Last night, I saw you in a dream.
We were in the tiny house on 201, the white cinder block 900 square foot house that I spent the first 13 years of my life. I was sitting in front of the old white dryer in the bathroom, the one where the clothes basket sat on top and Andi’s makeup lined the left side. We never had a lot of room, especially not for 4 people. You were talking, and I could hear you, but you never acknowledged me that I can remember. You stood in front of the sink, at an angle, facing your tiny mirror that you always used to put on your makeup. The mirror that had a cling on of Winnie The Pooh because you never cared if I put my interests everywhere. Bekah called Pooh “Pee-ah” and we loved it so much. We rolled. Anyway, I was pulling your clothes out of that old dryer, but I knew you were gone. It was so strange. I could see you, and I was aware of your presence, but I knew you were gone. I pulled the shirts out one by one and cried out, ‘Oh, Mommy’ looking at your sweet little clothes. There were only two shirts, a soft blue crew neck sweatshirt that looked far too old fashioned for you, but it said “Mom” on it. The other was a far too small Valentine’s Day shirt that also didn’t look like anything you would ever wear. I cried as I folded the shirts and I kept saying through tears “Mommy. Oh, Mommy…” and even though you were there, you didn’t say anything to me and I didn’t say anything to you. I woke up in a struggle, covered in sweat, and immediately started crying.
It’s not easy missing you. I’ve worn everyone out with the stories and with simply exclaiming how much I miss you, and it honestly doesn’t even scratch the surface of the cavernous valley that is my heart without you. In my mind, I replay conversations and moments as much as I can, as much as humanly possible, and still function day to day. I see you standing in your every day clothes in the homeplace in front of the kitchen sink, washing out two glasses because Lord, don’t let those dishes sit. If I close my eyes, your movements are fluid and I can place myself with you, anywhere we have been or could be. I know what you would say, I know how you would laugh, I know what your hug would feel like. Better than all of that, I know how your hair would feel against my cheek and exactly how it would smell. Details like your hair or what your hands looked like are the things I took for granted in this life. I can remember them now, but I fear the day that they slip away from me or will no longer be as fresh. For now, I enjoy them. I cry with them. I find comfort in them.
I remember rolling my eyes at so many things you would say. One time, we were driving and you noticed an opening in the clouds shaped like a heart. You always noticed clouds and I never notice clouds. You said, “Look, God gave us a heart to tell us He loves us.” and I thought, “Yeah, okay Mom…” and I think I probably just giggled or something. In your absence, things like that stick with me. Now, I call those instances “Prime Mom” or “Prime Brenda K” because they’re so precious. I know you weren’t perfect, but your heart was as close to flawless as anyone I believe I will ever know. The kindness that permeated from you should be imitated and it humbles me now. I can think of the times you would point at a bird, or talk about the leaves, or how the rays of sun came into the house according to season – all things I never noticed or cared about – and I now see how you found beauty and love in everything, in every instance, and in every creature. I miss that. I wish I was more like that.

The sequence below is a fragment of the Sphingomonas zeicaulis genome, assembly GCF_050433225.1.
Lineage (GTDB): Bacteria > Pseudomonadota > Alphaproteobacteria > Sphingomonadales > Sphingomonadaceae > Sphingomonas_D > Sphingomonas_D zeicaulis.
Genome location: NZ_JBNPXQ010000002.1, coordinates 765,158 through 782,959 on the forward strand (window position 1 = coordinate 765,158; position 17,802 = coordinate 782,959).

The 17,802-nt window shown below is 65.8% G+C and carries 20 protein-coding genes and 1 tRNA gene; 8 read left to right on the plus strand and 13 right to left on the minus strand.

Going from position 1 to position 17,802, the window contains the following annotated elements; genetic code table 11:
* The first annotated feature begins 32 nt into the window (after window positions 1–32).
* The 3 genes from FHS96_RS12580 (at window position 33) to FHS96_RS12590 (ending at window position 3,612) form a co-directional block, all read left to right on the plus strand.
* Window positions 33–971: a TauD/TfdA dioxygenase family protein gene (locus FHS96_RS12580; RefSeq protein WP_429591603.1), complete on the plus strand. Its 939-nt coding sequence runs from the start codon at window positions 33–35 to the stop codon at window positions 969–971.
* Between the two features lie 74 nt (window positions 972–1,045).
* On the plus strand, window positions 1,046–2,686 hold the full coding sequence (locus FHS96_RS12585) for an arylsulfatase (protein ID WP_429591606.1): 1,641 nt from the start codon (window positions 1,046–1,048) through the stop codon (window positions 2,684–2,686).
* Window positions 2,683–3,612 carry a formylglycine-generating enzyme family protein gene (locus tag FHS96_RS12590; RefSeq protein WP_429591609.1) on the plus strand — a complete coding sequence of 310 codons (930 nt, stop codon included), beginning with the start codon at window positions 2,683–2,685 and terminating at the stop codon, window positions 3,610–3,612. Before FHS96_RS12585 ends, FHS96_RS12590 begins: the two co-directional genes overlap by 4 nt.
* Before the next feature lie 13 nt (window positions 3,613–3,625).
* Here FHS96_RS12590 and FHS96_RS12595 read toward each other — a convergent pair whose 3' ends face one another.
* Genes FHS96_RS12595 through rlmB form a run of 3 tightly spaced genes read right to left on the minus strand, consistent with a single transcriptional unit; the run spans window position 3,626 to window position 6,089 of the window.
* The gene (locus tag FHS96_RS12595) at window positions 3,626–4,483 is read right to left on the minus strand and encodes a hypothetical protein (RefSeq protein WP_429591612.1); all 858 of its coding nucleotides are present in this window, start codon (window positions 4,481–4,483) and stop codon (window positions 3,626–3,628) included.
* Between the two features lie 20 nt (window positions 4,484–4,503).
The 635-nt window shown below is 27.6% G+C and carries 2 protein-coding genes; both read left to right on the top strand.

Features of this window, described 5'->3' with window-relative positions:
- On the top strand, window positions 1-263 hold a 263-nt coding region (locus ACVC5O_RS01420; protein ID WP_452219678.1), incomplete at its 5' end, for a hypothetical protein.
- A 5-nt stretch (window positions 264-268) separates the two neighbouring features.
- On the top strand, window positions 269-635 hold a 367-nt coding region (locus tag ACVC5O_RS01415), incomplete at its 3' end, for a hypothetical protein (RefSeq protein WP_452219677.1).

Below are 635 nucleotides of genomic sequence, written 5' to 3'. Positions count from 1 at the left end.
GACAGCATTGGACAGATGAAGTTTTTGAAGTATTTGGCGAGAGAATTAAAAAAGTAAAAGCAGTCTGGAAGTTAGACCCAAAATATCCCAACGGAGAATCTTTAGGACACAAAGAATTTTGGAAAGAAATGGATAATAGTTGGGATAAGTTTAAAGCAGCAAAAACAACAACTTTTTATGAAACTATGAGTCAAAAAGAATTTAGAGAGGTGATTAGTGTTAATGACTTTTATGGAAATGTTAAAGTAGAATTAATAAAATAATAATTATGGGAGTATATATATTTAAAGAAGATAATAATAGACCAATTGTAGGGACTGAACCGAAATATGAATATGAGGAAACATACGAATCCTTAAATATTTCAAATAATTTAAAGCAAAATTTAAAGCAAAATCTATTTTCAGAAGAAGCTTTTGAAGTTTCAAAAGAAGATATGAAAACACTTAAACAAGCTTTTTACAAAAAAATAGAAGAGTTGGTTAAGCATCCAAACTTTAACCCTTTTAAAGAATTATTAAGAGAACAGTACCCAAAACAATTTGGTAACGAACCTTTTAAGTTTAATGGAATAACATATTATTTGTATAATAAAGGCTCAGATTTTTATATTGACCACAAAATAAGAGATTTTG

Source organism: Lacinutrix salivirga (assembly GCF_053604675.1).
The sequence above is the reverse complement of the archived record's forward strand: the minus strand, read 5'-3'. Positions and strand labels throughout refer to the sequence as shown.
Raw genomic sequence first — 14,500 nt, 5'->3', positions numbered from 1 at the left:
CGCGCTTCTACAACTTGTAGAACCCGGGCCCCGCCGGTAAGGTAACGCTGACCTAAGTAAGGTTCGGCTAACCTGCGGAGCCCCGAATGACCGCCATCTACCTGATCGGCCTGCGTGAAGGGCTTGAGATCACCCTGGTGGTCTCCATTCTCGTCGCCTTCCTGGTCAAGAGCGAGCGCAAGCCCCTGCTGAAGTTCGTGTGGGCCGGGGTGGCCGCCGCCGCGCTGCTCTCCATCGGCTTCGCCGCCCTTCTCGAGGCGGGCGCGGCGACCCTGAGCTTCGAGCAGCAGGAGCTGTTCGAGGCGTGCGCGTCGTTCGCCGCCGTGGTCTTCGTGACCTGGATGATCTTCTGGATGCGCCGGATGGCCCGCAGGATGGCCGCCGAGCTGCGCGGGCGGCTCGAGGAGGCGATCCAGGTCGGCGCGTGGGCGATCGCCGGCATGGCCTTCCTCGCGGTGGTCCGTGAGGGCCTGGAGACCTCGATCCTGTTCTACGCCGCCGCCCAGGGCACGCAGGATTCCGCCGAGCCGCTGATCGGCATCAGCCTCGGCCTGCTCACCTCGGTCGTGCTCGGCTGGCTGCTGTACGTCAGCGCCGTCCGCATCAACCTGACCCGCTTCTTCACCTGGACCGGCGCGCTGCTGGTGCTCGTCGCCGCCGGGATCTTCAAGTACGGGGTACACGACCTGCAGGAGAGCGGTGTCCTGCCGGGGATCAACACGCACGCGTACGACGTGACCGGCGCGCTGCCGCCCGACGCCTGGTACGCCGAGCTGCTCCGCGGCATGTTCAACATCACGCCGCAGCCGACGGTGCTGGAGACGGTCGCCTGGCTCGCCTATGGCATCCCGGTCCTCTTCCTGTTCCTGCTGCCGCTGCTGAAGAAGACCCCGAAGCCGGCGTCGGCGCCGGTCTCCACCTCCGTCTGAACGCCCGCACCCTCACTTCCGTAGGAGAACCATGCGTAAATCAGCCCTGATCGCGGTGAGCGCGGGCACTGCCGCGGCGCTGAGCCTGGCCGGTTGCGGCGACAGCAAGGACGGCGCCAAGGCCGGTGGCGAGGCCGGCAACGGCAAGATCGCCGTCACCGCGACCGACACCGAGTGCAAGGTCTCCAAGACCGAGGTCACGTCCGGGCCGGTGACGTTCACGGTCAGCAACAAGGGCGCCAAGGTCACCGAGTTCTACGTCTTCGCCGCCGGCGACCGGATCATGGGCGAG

You were the very best part of my genetics, my only hope at beating the selfish, arrogant, self-centered turd that I can be. You knew I could be good, and you knew just how good. You always remembered the soft hearted little girl whose feelings hurt too easily, the one who cried at the end of the book when the kitty cat finally made it home after a long winter, and the one who boo hoo’d all the way home with you every time we left Papaw’s after he died. I never considered what it would be like to make the drive home from that empty house again. Honestly, I could write a book of things I never considered.
I wasn’t ready to write this, but I suppose no one ever is. I thought we had more time. I stared at you on your 64th birthday and I thought you’d have one more. I knew there wouldn’t be many, but I thought we had at least one. We didn’t even make a big deal out of it and I didn’t get one picture of you on that day. Had I known it was the last birthday I’d ever celebrate with you, well, I guess I would’ve worried you to death. I’m sure that’s why we never get to know, isn’t it? Because, I worried you to death anyway. I know there were things you didn’t say in fear of worrying us. I probably wore you out, didn’t I? I just wanted to make sure you were okay. But, I know you’re okay now. ‘Okay’ being an understatement, I am sure.
The depression is overwhelming and I know you would hate that. You knew better than most people how I struggle. I do the best I can, but there are so many naps. I’m so exhausted from acting like I am okay, but I think I do an okay job hiding my grief. I still don’t know how I’m supposed to do any of this. Working 40 hours a week is the best I can offer, anything beyond that usually gets slept through. I’m trying, but it’s still unclear to me how I’m supposed to navigate this world without you, so I look for you. I’ll keep looking, too. I’ll keep looking until I see you again.